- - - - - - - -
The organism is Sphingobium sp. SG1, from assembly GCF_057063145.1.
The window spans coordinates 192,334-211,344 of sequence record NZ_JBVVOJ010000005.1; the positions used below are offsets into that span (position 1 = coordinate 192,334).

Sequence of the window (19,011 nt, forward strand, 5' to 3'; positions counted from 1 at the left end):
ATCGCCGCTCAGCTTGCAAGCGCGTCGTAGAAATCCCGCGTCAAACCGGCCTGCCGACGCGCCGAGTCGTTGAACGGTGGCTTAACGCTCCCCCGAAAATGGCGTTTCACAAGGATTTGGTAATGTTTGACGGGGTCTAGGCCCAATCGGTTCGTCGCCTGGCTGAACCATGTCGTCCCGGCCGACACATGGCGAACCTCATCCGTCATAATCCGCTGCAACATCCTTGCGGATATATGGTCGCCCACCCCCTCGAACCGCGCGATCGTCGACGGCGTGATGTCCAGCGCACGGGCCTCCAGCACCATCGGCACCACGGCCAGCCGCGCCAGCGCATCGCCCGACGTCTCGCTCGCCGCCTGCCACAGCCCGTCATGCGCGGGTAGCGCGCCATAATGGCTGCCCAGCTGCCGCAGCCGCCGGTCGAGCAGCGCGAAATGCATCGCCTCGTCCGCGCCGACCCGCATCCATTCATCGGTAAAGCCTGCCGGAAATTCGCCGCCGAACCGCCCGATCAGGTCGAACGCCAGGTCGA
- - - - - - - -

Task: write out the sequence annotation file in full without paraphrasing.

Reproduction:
The organism is Sphingobium sp. SG1, from assembly GCF_057063145.1.
The window spans coordinates 192,334-211,344 of sequence record NZ_JBVVOJ010000005.1; the positions used below are offsets into that span (position 1 = coordinate 192,334).

Sequence of the window (19,011 nt, forward strand, 5' to 3'; positions counted from 1 at the left end):
ATCGCCGCTCAGCTTGCAAGCGCGTCGTAGAAATCCCGCGTCAAACCGGCCTGCCGACGCGCCGAGTCGTTGAACGGTGGCTTAACGCTCCCCCGAAAATGGCGTTTCACAAGGATTTGGTAATGTTTGACGGGGTCTAGGCCCAATCGGTTCGTCGCCTGGCTGAACCATGTCGTCCCGGCCGACACATGGCGAACCTCATCCGTCATAATCCGCTGCAACATCCTTGCGGATATATGGTCGCCCACCCCCTCGAACCGCGCGATCGTCGACGGCGTGATGTCCAGCGCACGGGCCTCCAGCACCATCGGCACCACGGCCAGCCGCGCCAGCGCATCGCCCGACGTCTCGCTCGCCGCCTGCCACAGCCCGTCATGCGCGGGTAGCGCGCCATAATGGCTGCCCAGCTGCCGCAGCCGCCGGTCGAGCAGCGCGAAATGCATCGCCTCGTCCGCGCCGACCCGCATCCATTCATCGGTAAAGCCTGCCGGAAATTCGCCGCCGAACCGCCCGATCAGGTCGAACGCCAGGTCGA